Lunar Month, Motion and Phases of Moon

Kinesthetic lessons in astronomy

Kenneth Fuller
(copyright information 2004)

Satellite Phases

This activity will help a student of any age develop a clear comprehension of the complex explanation of why the time it takes for a satellite (Moon) to revolve once around its planet (Earth) is shorter than one lunar month (new phase to new phase).  Moon completes one revolution around its orbit in about 27.3 days.  Because Earth  has traveled approximately 30o around its orbit in the time it takes Moon to go from new moon to new moon, Moon must revolve about 390o to again be in the same direction from Earth as Sun.  This averages about 29.5 days.

 A circle drawn on the play ground is preferred, if necessary a circle in the classroom will have to do.
                 Select a reference direction, it may be a direction like north, but preferably toward a fence or wall.
                 A ball to represent a satellite.

1.  Place a student in the center of the circle to play the part of the star. (Sun is the name of a star)

2.  Place one student (or more) on the circle (orbit) to play the part of a planet (Earth is the name of a planet), to simplify our example we will use only one, but many can participate at the same time.

3.  Have the student on the circle face in the reference direction to begin.  For convenience, this should be the place on the circle where the reference direction is also directly facing the student in the center (this is "noon" of day zero), unless of course if you have more than one student on the circle at the same time.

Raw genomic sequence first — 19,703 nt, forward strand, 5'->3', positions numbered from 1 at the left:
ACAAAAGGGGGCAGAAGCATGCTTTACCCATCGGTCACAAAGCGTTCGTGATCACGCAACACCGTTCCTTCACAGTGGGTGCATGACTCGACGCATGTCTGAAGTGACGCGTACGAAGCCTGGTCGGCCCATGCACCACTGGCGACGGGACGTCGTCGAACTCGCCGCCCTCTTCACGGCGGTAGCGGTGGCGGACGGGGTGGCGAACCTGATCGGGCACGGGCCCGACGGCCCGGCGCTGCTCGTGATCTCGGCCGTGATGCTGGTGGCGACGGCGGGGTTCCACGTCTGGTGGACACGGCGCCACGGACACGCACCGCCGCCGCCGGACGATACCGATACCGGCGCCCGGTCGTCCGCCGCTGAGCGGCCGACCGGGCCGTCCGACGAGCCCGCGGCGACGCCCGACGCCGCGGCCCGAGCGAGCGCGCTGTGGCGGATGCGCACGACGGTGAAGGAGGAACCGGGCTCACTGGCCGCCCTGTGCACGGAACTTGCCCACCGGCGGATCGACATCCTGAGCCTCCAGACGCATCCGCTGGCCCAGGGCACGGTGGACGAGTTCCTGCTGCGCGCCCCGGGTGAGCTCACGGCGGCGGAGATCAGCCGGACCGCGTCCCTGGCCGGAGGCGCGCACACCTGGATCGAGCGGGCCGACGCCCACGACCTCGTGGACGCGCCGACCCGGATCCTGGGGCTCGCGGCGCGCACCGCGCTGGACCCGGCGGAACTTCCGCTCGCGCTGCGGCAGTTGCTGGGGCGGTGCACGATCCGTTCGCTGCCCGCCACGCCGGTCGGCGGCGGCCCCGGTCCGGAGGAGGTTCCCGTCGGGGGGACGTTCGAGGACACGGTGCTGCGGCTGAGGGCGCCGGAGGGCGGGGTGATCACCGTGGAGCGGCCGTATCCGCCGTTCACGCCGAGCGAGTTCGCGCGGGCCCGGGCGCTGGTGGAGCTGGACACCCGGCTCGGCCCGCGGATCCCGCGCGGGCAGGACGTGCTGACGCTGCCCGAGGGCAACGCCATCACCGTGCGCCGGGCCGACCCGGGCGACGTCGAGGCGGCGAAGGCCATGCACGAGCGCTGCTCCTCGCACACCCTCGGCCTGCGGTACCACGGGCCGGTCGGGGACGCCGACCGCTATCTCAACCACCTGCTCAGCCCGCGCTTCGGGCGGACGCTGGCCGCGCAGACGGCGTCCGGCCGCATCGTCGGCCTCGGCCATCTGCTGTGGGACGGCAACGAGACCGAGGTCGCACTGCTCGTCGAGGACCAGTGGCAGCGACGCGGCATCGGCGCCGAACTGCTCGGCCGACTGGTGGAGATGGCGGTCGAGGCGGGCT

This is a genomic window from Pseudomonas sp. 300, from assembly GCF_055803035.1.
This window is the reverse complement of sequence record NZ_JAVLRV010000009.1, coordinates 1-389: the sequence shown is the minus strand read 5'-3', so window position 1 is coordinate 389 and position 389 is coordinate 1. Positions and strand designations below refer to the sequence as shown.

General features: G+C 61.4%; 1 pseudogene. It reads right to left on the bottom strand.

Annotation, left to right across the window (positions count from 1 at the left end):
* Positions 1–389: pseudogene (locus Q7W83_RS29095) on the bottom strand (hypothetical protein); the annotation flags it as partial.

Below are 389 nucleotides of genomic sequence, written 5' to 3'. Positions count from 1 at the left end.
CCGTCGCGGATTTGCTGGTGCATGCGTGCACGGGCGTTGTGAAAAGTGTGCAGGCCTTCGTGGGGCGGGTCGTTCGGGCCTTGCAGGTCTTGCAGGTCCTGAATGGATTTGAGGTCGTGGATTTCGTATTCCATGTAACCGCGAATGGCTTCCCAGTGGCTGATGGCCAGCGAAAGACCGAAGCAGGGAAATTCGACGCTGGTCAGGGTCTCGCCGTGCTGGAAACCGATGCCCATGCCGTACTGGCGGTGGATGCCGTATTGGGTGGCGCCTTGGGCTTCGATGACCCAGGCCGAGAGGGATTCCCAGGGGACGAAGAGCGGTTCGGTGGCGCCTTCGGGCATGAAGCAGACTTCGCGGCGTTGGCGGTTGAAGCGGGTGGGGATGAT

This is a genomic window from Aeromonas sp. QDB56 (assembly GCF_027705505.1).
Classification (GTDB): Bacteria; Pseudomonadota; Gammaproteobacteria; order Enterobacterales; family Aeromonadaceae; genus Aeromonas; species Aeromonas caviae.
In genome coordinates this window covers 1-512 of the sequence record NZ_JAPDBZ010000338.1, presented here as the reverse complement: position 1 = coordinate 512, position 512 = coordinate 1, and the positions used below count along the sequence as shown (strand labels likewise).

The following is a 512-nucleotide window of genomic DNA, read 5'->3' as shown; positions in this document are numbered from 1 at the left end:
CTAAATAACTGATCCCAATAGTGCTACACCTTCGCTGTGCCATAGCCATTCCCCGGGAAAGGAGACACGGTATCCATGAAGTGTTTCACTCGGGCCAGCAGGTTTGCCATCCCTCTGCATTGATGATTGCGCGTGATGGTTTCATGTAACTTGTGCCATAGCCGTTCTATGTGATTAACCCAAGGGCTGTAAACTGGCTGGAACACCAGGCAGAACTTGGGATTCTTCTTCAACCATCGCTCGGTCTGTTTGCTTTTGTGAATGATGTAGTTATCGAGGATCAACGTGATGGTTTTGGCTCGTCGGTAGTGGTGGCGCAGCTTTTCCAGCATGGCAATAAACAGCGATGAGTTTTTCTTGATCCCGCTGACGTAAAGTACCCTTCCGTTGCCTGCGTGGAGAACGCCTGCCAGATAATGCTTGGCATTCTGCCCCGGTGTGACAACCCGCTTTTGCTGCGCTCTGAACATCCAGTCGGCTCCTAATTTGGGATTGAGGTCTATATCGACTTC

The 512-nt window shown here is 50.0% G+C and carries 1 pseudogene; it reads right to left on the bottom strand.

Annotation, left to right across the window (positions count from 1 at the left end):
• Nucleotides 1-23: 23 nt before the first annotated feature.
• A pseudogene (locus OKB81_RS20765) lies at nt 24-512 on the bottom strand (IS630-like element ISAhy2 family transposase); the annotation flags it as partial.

4.  Have the student hold the "satellite" in front at arm's length.

5.  Have the student on the circle turn (rotate) counterclockwise one complete rotation (until facing the reference direction again), at the same time moving (revolving) counterclockwise around the circle. (See the diagram below.)

6.  Each time the student is facing in the reference direction count one revolution (of the satellite).

7.  Each time the student is facing toward the student in the center count one "new phase" (end-beginning of a month).

8.  Even if it is not practical to have the satellite revolve 13 times for each revolution around the planet, as with Earth and Moon, it should be clear that 13 revolutions will make 12 months.

9.  Give each student an opportunity to play the planet.

satellite phase activity

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